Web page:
I just read in today’s paper that Georgia is ranked dead last in ethics among all these United States (see the editorial page). Georgia has the highest unemployment rate in the County and significantly trails each of our neighboring States. We have had nothing but issues at the Ethics Commission. We have a board licensing physicians who lost their credentials to practice in other States. We have 700,000 residents in Georgia with no heath insurance and probably the highest public sector populace with exposure to ebola. And these are the very people who clean rooms in hotels, clean the office building where we work, clean the airport, clean our schools, and even work in physicians’ offices. We have a school system that is losing substantial ground relative to other States. Atlanta is not among the top cities where young college graduates are moving. We just learned today that the State Government is going to pay United Healthcare $7 million even though its own audit found substantial evidence of overcharges and our State promised not to pursue any action to further investigate any findings on promise that United would drop its lawsuit regarding improprieties in the selection of a healthcare provider for our teachers and other government workers.

    Georgia needs change – big change and my one vote will be for that change.

  8. whyisnobodylistening says:

    although paltry at 1%, i just received my first raise in seven years. deal has my vote.

  9. Why is nobody listening you only got a 1% raise due to Deal. Because we have the worse economy in the country. Do you want the low dollar economy. Ignorance reigns supreme, when you vote for folks like deal.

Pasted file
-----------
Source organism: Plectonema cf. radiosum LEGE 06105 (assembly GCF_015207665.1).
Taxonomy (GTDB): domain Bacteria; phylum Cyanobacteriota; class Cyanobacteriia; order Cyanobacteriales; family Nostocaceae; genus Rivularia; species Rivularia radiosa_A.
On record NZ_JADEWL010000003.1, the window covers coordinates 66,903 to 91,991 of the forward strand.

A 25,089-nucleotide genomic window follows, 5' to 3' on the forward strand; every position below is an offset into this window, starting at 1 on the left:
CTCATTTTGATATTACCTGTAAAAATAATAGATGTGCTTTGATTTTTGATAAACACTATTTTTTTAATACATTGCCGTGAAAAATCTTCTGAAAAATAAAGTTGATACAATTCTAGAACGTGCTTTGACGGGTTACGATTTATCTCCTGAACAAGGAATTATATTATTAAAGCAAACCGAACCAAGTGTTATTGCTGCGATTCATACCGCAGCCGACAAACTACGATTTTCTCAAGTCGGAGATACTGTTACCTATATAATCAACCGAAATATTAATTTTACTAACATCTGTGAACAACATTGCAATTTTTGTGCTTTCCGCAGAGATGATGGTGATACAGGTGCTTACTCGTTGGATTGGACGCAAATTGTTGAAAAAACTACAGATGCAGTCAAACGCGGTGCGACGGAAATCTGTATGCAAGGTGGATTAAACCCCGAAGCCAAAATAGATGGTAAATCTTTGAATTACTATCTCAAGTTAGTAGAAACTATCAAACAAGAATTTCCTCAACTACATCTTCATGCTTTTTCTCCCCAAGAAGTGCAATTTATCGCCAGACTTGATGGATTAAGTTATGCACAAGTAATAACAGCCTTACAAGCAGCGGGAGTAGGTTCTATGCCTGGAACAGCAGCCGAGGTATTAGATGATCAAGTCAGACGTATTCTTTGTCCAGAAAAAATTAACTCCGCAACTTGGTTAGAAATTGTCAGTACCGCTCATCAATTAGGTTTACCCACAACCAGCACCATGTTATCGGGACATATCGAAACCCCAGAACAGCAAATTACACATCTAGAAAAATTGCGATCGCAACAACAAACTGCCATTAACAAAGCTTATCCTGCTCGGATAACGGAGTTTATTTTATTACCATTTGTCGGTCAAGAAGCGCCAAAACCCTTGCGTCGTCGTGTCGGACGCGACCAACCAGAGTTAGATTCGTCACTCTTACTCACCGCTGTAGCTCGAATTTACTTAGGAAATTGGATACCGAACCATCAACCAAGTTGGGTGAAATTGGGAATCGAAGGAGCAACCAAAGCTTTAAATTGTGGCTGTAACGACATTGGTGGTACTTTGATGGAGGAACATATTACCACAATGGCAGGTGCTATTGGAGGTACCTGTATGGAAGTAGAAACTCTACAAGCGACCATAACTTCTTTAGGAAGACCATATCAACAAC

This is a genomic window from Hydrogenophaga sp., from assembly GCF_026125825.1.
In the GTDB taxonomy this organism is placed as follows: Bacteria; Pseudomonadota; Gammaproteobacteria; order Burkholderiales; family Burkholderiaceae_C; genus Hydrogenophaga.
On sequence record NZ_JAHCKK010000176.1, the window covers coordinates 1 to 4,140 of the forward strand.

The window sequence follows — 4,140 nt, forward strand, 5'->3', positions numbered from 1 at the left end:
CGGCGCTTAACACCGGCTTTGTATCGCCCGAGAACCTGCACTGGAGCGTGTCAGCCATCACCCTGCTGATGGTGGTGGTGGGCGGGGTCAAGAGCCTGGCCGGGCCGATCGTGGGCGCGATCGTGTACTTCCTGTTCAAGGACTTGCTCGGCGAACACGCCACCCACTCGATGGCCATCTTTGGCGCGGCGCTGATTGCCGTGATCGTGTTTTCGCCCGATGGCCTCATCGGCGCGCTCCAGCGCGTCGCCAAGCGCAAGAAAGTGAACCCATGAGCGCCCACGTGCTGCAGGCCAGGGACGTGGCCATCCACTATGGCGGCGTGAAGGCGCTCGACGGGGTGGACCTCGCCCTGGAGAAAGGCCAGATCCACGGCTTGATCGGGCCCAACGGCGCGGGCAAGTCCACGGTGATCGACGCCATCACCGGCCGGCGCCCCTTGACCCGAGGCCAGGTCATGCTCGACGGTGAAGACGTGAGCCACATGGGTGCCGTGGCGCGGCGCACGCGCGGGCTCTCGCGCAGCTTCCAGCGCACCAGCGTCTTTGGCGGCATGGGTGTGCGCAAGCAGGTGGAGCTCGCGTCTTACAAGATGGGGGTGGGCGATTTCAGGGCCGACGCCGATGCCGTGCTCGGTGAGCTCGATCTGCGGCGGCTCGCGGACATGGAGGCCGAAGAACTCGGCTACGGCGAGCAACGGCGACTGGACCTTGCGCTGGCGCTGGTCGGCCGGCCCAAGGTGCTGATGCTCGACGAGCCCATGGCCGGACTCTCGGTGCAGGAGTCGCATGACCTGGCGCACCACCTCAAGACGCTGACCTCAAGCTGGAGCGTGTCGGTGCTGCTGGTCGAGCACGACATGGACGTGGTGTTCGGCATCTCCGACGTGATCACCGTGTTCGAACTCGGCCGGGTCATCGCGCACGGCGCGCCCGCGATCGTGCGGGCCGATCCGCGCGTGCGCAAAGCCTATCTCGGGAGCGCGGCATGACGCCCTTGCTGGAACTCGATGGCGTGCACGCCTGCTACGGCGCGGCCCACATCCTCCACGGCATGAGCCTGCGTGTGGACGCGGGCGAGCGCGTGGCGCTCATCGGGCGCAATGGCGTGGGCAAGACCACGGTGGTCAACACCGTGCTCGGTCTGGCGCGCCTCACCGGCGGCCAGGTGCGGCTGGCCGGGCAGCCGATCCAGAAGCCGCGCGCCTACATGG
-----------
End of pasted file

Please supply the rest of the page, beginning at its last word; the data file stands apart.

10. One percent is an insult, the icing on the cake of injury and disrespect If you vote for anyone who has been a party to this debacle, you are saying thanks for the last seven years and asking for more of the same.

  11. Stan Jester says:

    Correlation does not imply causation is a popular phrase among scientists and statisticians. Let’s take a look at the data we have at hand …

    The FY2015 General Fund Budget is $36 million more this year than it was last year. FY2015 appropriates $61 million more than it did in FY2013. That is to say $61 million more will be spent in the General Fund this year than 2 years ago.

    With that extra money, DeKalb Schools erased all the furlough days. They raised the gross annual earned income for all employees by 1%. They reduced the daily rate of many teachers. That is to say many teachers will have to work more this year to make the same money they did last year. Max class sizes have not been lowered the last 2 years.

    Classrooms First for Georgia” – Requires, at a minimum, 65% of a system’s total operating funds to be spent in the classroom. DeKalb has not been complying with that law and has been getting retroactive waivers. (I don’t have those links readily available. Links to the state board approving those waivers would be appreciated.)

    Board contributions to the TSA have not been restored either. DeKalb Schools pays into TRS, but not TSA or Social Security (as you all know).

  12. dsw2contributor says:

    It’s currently open season for health insurance. It looks like switching back to United Healthcare (which we had, until Deal switched us to BCBS this calendar year) is going to cost far more than the 1% salary increase DCSD employees are getting.

  13. Stan Jester says:

    Here are the 2015 monthly premiums for the State Health Benefit Plan.

    Price tag on budget items:
    $5.8 million – 1% Cost of Living Adjustment (COLA) for all Employees
    $3 million – 1 furlough day (FY2015 saw a reduction of 4 furlough days)

  14. whyisnobodylistening says:

    of course 1% is an insult, and every teacher i know took it..unfortunately, the money had to go through the dekalb county school board. i blame them for our insulting raise, along with our class sizes, the subs’ cutting of pay and hours, the freezing of our step increases, lack of ss, our low morale, etc. i do not blame every republican i see listed on a ballot somewhere.